First Nations Peoples
In 1956, the Government of Canada began issuing the Certificate of Indian Status (CIS) - also known as a Status Card, as an official identity document confirming the cardholder to be registered under The Indian Act. These were and are reserved for First Nations people as they were considered “Indian” as defined by The Indian Act. Whereas Métis and Inuit were considered “Non-Status Indians”, so did not - and to this day, do not have Status Cards.
The Indian Act has long since been considered an oppressive tool by many Indigenous folks due to how it dictates First Nations ways – gearing away from self-identity and self-determination.
However, since the Bill C-31 (1985) amendment in the The Indian Act more people have gained “Indian Status" for entitled rights and have a less obstructed segue way into Indigenous self-governance than before. This, along with additional amendments in 2011 and 2017 for rights to marital property for people on reserve and the abolition of residential schools, has meant that it’s a gradual work in progress to become a system for reconciliation and reparations.
For those who identified as Métis, as part of the Constitution Act 1982, they along with First Nations and Inuit people were observed as having rights as Indigenous people under Canadian law and it introduced a pathway of recognizing self-governance for the communities . The Métis community could apply for Métis citizenship since the Constitution Act, by Métis organizations .
In 1941 the “identification disc system” was implemented for the Inuit community by which they were assigned a number on a disc to be kept with them at all times, instead of being identified by their names.
Over 2 decades later from 1968 - 1972, this was discontinued and the “Project Surname” was put into place by the Northwest Territories Government (NWT), whereby Inuit people registered their family and given names.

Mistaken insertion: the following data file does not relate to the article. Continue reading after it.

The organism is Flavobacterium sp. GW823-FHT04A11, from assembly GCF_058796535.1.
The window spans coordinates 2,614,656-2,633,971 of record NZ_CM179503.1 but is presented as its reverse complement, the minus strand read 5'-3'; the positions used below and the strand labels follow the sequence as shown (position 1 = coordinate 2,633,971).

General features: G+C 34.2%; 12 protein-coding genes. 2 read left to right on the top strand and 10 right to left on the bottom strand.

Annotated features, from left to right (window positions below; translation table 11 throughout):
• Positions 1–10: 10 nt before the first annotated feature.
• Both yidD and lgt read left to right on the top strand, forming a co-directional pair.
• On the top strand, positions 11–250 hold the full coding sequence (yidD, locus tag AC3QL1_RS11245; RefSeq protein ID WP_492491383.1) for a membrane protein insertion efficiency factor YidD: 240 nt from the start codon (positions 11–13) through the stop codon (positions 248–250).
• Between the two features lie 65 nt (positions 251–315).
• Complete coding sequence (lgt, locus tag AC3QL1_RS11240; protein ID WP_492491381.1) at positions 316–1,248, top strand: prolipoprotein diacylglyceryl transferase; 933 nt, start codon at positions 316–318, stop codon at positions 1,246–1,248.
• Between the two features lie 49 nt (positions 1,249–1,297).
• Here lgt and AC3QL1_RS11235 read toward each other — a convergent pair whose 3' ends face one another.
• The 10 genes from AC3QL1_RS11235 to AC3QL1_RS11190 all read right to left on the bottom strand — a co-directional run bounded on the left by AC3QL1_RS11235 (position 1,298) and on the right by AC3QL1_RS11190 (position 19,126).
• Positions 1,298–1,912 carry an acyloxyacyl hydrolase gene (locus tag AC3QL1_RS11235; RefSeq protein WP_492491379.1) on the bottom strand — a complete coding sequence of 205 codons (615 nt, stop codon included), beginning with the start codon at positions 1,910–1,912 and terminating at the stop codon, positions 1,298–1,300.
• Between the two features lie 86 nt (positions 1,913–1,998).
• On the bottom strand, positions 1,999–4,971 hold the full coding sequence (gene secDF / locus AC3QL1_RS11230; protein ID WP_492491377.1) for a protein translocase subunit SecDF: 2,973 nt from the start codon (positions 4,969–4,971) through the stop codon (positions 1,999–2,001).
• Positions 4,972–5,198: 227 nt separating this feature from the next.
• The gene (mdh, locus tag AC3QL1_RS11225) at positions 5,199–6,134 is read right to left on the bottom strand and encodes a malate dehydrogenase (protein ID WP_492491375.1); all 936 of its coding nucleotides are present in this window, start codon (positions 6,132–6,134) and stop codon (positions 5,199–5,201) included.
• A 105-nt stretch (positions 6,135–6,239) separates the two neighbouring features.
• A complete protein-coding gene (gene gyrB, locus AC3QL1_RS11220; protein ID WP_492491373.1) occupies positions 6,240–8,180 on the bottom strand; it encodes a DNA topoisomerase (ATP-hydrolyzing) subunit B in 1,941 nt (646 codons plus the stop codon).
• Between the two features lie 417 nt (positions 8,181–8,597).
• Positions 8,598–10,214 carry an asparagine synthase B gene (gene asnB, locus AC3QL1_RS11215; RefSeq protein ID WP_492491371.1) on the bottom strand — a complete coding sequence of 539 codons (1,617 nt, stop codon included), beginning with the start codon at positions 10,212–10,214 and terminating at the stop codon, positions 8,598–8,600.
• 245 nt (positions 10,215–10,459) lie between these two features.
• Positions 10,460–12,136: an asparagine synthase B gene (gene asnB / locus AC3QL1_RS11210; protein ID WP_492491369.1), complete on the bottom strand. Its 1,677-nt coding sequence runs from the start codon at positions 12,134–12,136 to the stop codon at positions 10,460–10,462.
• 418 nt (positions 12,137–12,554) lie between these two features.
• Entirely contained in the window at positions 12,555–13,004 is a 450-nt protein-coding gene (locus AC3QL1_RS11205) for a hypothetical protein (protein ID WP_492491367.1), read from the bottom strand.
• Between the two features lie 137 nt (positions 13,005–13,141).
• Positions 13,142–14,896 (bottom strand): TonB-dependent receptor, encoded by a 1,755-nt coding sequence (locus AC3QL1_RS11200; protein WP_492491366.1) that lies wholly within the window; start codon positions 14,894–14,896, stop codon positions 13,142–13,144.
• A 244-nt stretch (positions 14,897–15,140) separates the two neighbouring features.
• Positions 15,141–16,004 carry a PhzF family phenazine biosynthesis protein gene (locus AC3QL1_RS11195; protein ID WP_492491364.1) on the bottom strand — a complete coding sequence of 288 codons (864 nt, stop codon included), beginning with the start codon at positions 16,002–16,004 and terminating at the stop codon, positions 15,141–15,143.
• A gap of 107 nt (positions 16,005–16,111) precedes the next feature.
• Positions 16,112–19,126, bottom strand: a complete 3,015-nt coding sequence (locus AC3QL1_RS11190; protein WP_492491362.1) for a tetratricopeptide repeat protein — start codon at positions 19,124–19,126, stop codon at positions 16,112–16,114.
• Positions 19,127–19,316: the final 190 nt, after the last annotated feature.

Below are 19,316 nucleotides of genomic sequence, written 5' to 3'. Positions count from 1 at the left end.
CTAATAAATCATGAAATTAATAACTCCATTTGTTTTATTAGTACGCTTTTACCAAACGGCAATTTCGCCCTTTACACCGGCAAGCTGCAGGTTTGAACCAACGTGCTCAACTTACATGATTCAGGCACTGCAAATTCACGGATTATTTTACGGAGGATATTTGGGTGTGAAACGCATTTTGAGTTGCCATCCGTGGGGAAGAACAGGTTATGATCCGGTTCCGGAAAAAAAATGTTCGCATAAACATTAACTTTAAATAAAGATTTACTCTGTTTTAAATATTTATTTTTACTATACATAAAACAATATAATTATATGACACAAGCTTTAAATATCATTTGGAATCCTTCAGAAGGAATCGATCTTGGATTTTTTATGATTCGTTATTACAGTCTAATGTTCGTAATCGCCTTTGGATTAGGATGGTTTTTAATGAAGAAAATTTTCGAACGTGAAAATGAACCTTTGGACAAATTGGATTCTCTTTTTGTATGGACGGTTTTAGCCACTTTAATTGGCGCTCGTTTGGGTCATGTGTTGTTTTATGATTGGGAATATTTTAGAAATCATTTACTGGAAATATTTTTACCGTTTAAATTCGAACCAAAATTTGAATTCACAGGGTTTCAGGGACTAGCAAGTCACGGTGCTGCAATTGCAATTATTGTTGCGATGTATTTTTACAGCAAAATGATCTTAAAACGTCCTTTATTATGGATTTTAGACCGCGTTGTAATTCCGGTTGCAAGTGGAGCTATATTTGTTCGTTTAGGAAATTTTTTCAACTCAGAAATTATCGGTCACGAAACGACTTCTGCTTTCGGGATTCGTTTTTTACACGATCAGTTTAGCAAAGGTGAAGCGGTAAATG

Much later, the Nunavut Act of 1993 was passed for self-determination, providing basic legislative, executive and administrative structures of the Government of Nunavut, which closely resemble those of the Government of the Northwest Territories.
For other Inuit folks, they use forms of government-approved ID such as birth certificate, passport or driver’s license for travel. And there’s Inuit client identification numbers which can be used for benefits (not travel), that come in the form of a Government of the Northwest Territories health plan number, Government of Nunavut health plan number and NIHB (non-insured health benefits) client identification number (N-Number) and for financial assistance with beneficiary cards (if eligible).
What Indigenous Identification Provides Today
There are some benefits that Indigenous people have access to depending on their situation on a case-by-case basis, including:
- Using it as a form of government I.D
- Crossing the Canada–U.S. border at both land and marine ports of entry (subject to border control officer's discretion)
- Tax exemptions, in specific situations
- Providing some non-insured health services
- Grants and funding for higher education
However, there are setbacks that happen daily and an infamous case is Maxwell Johnson’s by which both he and his 12-year-old granddaughter were arrested in 2020 after they tried opening a bank account using a Status Card.
This gave way to there being a spotlight shined on how First Nations people are treated when they present their Status Cards to assess discrimination through a survey by The Union of BC Indian Chiefs (UBCIC). The data revealed that more than 60% of Indigenous people experience discrimination.
The Slow Path to Sovereignty
As Indigenous people slowly get back to the place of self-governance and self-identity that came before the authorities and Government of Canada’s systems, or they work alongside them to give the autonomy that serves Indigenous rights, there's still a long way to go for reaching a state in which it becomes completely fair for all Indigenous folks.
But, with more Indigenous-owned and operated businesses out there taking it into their own hands, offering services to their communities that help provide Indigenous sovereignty and Indigenous identity verification, there’s hope as to reclaiming what is rightfully theirs, on their own terms.
First Nations band offices, friendship centres, Métis and Inuit regional offices all provide services to their communities regarding identity documents.
The Digital Effect on Indigenous Identity & Sovereignty
There’s been a rise over the years of Indigenous Wi-Fi, software, tech, and financial companies that are further helping their communities through the accessibility of services that empowers their Indigenous identity. They are offering authorized identity verifications or the tools to provide this, and operating via an Indigenous lens.